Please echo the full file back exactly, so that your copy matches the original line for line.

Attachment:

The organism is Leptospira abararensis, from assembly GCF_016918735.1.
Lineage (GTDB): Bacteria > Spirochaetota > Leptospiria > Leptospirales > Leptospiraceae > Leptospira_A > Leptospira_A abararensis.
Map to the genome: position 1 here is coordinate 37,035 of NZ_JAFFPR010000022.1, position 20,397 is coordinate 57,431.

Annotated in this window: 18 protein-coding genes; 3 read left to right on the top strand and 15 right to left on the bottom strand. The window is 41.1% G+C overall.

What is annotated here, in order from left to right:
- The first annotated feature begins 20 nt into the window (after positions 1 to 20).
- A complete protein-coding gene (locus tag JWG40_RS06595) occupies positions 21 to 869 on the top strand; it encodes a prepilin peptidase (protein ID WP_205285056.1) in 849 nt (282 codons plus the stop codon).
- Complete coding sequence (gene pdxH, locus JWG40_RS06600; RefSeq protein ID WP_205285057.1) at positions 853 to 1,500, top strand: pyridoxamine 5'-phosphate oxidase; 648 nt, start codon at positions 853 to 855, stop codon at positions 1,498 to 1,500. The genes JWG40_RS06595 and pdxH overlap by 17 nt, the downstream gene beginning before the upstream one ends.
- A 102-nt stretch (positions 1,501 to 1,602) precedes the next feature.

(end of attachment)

The organism is Leptospira abararensis, from assembly GCF_016918735.1.
Lineage (GTDB): Bacteria > Spirochaetota > Leptospiria > Leptospirales > Leptospiraceae > Leptospira_A > Leptospira_A abararensis.
Map to the genome: position 1 here is coordinate 37,035 of NZ_JAFFPR010000022.1, position 20,397 is coordinate 57,431.

Annotated in this window: 18 protein-coding genes; 3 read left to right on the top strand and 15 right to left on the bottom strand. The window is 41.1% G+C overall.

What is annotated here, in order from left to right:
- The first annotated feature begins 20 nt into the window (after positions 1 to 20).
- A complete protein-coding gene (locus tag JWG40_RS06595) occupies positions 21 to 869 on the top strand; it encodes a prepilin peptidase (protein ID WP_205285056.1) in 849 nt (282 codons plus the stop codon).
- Complete coding sequence (gene pdxH, locus JWG40_RS06600; RefSeq protein ID WP_205285057.1) at positions 853 to 1,500, top strand: pyridoxamine 5'-phosphate oxidase; 648 nt, start codon at positions 853 to 855, stop codon at positions 1,498 to 1,500. The genes JWG40_RS06595 and pdxH overlap by 17 nt, the downstream gene beginning before the upstream one ends.
- A 102-nt stretch (positions 1,501 to 1,602) precedes the next feature.